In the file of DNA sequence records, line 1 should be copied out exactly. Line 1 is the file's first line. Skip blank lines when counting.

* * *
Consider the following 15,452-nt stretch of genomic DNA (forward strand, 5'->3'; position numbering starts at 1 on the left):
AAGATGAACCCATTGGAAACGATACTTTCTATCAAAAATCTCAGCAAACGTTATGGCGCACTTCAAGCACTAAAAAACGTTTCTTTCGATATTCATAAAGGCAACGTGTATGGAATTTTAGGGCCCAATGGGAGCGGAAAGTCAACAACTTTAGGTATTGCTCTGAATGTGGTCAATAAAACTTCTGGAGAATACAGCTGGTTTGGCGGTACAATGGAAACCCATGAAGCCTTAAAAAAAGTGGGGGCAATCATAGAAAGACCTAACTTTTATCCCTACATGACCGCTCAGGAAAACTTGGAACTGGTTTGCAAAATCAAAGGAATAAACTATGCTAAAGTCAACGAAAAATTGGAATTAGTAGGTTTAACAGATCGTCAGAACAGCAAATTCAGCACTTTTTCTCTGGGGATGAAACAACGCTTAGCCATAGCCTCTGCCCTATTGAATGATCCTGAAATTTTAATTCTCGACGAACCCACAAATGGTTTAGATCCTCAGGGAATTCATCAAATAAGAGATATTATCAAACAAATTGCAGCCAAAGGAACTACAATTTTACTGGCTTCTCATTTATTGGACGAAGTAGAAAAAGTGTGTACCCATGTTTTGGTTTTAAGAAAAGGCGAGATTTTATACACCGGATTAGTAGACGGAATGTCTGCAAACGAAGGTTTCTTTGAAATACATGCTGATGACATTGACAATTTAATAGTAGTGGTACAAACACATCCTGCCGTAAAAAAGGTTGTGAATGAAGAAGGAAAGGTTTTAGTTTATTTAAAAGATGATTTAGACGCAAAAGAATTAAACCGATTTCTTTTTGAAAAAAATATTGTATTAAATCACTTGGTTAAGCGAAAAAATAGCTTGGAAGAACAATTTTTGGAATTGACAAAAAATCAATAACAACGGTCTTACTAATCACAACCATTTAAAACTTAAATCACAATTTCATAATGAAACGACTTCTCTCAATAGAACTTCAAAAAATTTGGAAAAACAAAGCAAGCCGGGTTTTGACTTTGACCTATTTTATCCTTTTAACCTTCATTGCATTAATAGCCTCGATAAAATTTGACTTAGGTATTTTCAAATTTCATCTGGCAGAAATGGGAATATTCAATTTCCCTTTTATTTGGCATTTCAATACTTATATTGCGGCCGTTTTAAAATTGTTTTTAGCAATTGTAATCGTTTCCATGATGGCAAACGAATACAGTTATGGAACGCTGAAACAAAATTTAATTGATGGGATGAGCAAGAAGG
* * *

Consider the following 15,452-nt stretch of genomic DNA (forward strand, 5'->3'; position numbering starts at 1 on the left):